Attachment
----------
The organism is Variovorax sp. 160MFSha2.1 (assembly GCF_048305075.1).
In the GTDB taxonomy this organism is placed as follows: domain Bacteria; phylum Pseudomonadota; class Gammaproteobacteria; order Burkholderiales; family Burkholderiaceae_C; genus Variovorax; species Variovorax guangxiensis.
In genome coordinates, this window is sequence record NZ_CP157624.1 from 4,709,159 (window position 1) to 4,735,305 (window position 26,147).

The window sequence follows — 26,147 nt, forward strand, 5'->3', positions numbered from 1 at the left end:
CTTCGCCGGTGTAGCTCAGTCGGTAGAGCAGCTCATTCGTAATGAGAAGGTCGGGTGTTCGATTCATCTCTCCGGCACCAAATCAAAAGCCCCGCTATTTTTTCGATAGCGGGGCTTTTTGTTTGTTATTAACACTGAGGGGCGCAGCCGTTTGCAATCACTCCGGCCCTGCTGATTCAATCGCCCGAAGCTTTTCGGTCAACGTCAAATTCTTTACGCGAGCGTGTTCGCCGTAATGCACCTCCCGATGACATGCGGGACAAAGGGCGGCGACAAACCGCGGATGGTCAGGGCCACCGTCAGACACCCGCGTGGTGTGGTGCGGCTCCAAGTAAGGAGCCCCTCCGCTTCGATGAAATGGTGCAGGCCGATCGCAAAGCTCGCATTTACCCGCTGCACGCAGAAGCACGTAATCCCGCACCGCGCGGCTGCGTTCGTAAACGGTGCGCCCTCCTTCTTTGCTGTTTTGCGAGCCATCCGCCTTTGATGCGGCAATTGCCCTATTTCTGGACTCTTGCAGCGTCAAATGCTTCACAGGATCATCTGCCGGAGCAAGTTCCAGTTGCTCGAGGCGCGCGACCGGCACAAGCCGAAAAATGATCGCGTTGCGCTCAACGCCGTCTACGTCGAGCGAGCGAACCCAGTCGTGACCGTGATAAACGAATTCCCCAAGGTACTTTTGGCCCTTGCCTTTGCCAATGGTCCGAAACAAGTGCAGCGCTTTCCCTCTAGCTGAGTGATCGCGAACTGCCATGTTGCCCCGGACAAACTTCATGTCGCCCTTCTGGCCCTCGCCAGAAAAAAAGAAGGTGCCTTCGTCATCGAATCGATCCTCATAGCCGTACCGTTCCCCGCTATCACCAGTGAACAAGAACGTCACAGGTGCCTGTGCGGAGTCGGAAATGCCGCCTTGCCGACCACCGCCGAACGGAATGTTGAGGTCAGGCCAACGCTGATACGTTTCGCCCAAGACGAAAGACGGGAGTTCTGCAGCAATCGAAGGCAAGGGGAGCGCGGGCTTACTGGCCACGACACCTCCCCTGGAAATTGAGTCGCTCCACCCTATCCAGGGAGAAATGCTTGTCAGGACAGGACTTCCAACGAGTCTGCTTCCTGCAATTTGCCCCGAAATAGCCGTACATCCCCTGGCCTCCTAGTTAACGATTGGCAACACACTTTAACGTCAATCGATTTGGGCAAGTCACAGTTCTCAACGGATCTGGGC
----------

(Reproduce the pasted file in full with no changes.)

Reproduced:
The organism is Variovorax sp. 160MFSha2.1 (assembly GCF_048305075.1).
In the GTDB taxonomy this organism is placed as follows: domain Bacteria; phylum Pseudomonadota; class Gammaproteobacteria; order Burkholderiales; family Burkholderiaceae_C; genus Variovorax; species Variovorax guangxiensis.
In genome coordinates, this window is sequence record NZ_CP157624.1 from 4,709,159 (window position 1) to 4,735,305 (window position 26,147).

The window sequence follows — 26,147 nt, forward strand, 5'->3', positions numbered from 1 at the left end:
CTTCGCCGGTGTAGCTCAGTCGGTAGAGCAGCTCATTCGTAATGAGAAGGTCGGGTGTTCGATTCATCTCTCCGGCACCAAATCAAAAGCCCCGCTATTTTTTCGATAGCGGGGCTTTTTGTTTGTTATTAACACTGAGGGGCGCAGCCGTTTGCAATCACTCCGGCCCTGCTGATTCAATCGCCCGAAGCTTTTCGGTCAACGTCAAATTCTTTACGCGAGCGTGTTCGCCGTAATGCACCTCCCGATGACATGCGGGACAAAGGGCGGCGACAAACCGCGGATGGTCAGGGCCACCGTCAGACACCCGCGTGGTGTGGTGCGGCTCCAAGTAAGGAGCCCCTCCGCTTCGATGAAATGGTGCAGGCCGATCGCAAAGCTCGCATTTACCCGCTGCACGCAGAAGCACGTAATCCCGCACCGCGCGGCTGCGTTCGTAAACGGTGCGCCCTCCTTCTTTGCTGTTTTGCGAGCCATCCGCCTTTGATGCGGCAATTGCCCTATTTCTGGACTCTTGCAGCGTCAAATGCTTCACAGGATCATCTGCCGGAGCAAGTTCCAGTTGCTCGAGGCGCGCGACCGGCACAAGCCGAAAAATGATCGCGTTGCGCTCAACGCCGTCTACGTCGAGCGAGCGAACCCAGTCGTGACCGTGATAAACGAATTCCCCAAGGTACTTTTGGCCCTTGCCTTTGCCAATGGTCCGAAACAAGTGCAGCGCTTTCCCTCTAGCTGAGTGATCGCGAACTGCCATGTTGCCCCGGACAAACTTCATGTCGCCCTTCTGGCCCTCGCCAGAAAAAAAGAAGGTGCCTTCGTCATCGAATCGATCCTCATAGCCGTACCGTTCCCCGCTATCACCAGTGAACAAGAACGTCACAGGTGCCTGTGCGGAGTCGGAAATGCCGCCTTGCCGACCACCGCCGAACGGAATGTTGAGGTCAGGCCAACGCTGATACGTTTCGCCCAAGACGAAAGACGGGAGTTCTGCAGCAATCGAAGGCAAGGGGAGCGCGGGCTTACTGGCCACGACACCTCCCCTGGAAATTGAGTCGCTCCACCCTATCCAGGGAGAAATGCTTGTCAGGACAGGACTTCCAACGAGTCTGCTTCCTGCAATTTGCCCCGAAATAGCCGTACATCCCCTGGCCTCCTAGTTAACGATTGGCAACACACTTTAACGTCAATCGATTTGGGCAAGTCACAGTTCTCAACGGATCTGGGC